“Good Enough” Product Management

by Brian Blum on October 29, 2009

Flip MinoWhy has the Flip video camera (and now its key competitor the new iPod Nano) been such as a roaring success? An article in the September issue of Wired suggests it’s part of a technology trend to build “good enough” products.

In terms of growth (if not total numbers), the little Flip is beating the pants off full-featured digital camcorders from Sony, Canon and the like (sales at Flip are up 200% this year even in the recession). The video on the Flip is indisputably crappy; the camera itself has none of the bells and whistles of its bigger cousins (there isn’t even a proper optical zoom); even the view screen is tiny.

But, as Wired senior editor Robert Capps writes, the camera does the minimum of what consumers want: it fits in a pocket and it quickly uploads videos to YouTube. And at under $200, it’s “good enough.”

The Wired article presents a number of other examples, from “eLawyering” to reduced expectations from military hardware. The most familiar, though, is the de-evolution of music quality.

Even today, old-fashioned records are still considered to deliver the highest-fidelity sound. Of course, by the end of the 80s, these were nearly entirely replaced by CDs, which purists derided for years.

But the real change is the MP3 which is clearly inferior in sound quality. But, again, it’s “good enough.” Music lovers can store thousands of songs on a mobile device and easily share or download the small files.

Even more: in an informal poll conducted over the last six years by a Stanford University professor, young people are increasingly stating that MP3s sound “better” than CDs, because they’ve become accustomed to the distortion found in compressed audio. If that isn’t “good enough,” I don’t know what is.

So what does this have to do with product management, the theme of this blog? The same trend in end user products has crept into the product planning and strategy phase. It used to be that you needed significant capital to properly launch a startup (we raised just under $1 million in the first round for Neta4 in 1998 – and that was considered on the low side).

It’s much easier today for a couple of talented engineers to cobble together a working beta (and isn’t everything beta for years nowadays?) quickly and with little or no investment. When you’re coding in hurry, there’s no time for product management. You post it and then crowd source changes in near real time.

The problem is that this approach has led to a delge of half-baked sites and services that nevertheless get covered on TechCrunch and other review sites only to eventually enter the inglorious “dead pool.”

There are two schools of thought here: virtually ship it “good enough” and iterate, or get it right before launching, the thought being the old adage that you only have one chance to make a first impression.

It may seem that I’m arguing for the latter approach, but truthfully, they both can work (and they both can fail). For agile companies in a hurry, I’d recommend that as soon as they do receive funding (and after all, other than a few viral Facebook, Twitter and iPhone apps, it’s pretty hard to make it to the big time without investor backing), they back up and start the product management tasks they didn’t have time for the first time out – planning, strategy, specifications, prioritization, roadmap, business intelligence, competitive analysis and more – with an aim towards hiring a full time product manager as soon as possible.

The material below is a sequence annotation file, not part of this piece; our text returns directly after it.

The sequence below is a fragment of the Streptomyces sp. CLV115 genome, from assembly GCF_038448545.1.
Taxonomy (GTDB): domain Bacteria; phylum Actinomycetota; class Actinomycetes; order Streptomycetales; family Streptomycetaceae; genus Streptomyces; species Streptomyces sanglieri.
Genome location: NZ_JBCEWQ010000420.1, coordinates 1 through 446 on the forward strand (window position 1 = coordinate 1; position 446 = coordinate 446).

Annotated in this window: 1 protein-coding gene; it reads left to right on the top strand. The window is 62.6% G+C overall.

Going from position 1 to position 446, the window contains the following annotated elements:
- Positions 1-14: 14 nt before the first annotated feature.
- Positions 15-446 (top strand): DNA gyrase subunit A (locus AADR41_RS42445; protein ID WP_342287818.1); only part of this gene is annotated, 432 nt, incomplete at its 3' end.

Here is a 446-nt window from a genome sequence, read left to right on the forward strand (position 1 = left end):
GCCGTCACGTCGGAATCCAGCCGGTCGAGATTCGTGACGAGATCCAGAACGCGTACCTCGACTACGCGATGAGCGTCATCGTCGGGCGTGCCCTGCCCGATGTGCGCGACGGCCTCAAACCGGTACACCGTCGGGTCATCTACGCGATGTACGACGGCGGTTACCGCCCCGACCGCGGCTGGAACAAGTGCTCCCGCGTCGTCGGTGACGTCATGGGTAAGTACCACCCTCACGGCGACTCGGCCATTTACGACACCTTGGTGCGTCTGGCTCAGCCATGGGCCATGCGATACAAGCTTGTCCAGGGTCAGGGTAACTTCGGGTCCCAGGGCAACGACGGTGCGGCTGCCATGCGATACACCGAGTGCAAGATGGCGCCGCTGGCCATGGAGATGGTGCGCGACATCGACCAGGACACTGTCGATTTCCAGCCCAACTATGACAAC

There are some great companies out there that have taken unorthodox ways on the path towards success. “Good enough” technology is here to stay. That doesn’t mean that product management necessarily has to follow suit.

{ 1 comment… read it below or add one }

Gary Heller October 30, 2009 at 5:33 am

Pretty Good
By Charles Osgood, CBS NEWS
From “The Osgood File“, ©1986, CBS Inc.

There once was a pretty good student.
Who sat in a pretty good class
And was taught by a pretty good teacher.
Who always let pretty good pass.

He wasn’t terrific at reading;
He wasn’t a whiz-bang at math;
But for him education was leading
Straight down a pretty good path.

He didn’t find school too exciting,
But he wanted to do pretty well.
And he did have some trouble with writing,
And nobody had taught him to spell.

When doing arithmetic problems,
Pretty good was regarded as fine;
Five and five needn’t always add up to be ten.
A pretty good answer was nine.

The pretty good student was happy
With the standards that were in effect.
And nobody thought it was sappy
If his answers were not quite correct.

The pretty good class that he sat in
Was part of a pretty good school.
And the student was not an exception;
On the contrary, he was the rule.

The pretty good school that he went to
Was right there in a pretty good town.
And nobody there ever noticed
He could not tell a verb from a noun.

The pretty good student, in fact, was
A part of a pretty good mob,
And the first time he knew what he lacked was
When he looked for a pretty good job.

It was then, when he sought a position,
He discovered that life can be tough,
And he soon had a sneaky suspicion
Pretty good might not be good enough.

The pretty good town in our story
Was part of a pretty good state
Which had pretty good aspirations
and prayed for a pretty good fate.

There was once a pretty good nation.
Pretty proud of the greatness it had.
But which learned much too late.
If you want to be great,
Pretty good is, in fact, pretty bad.

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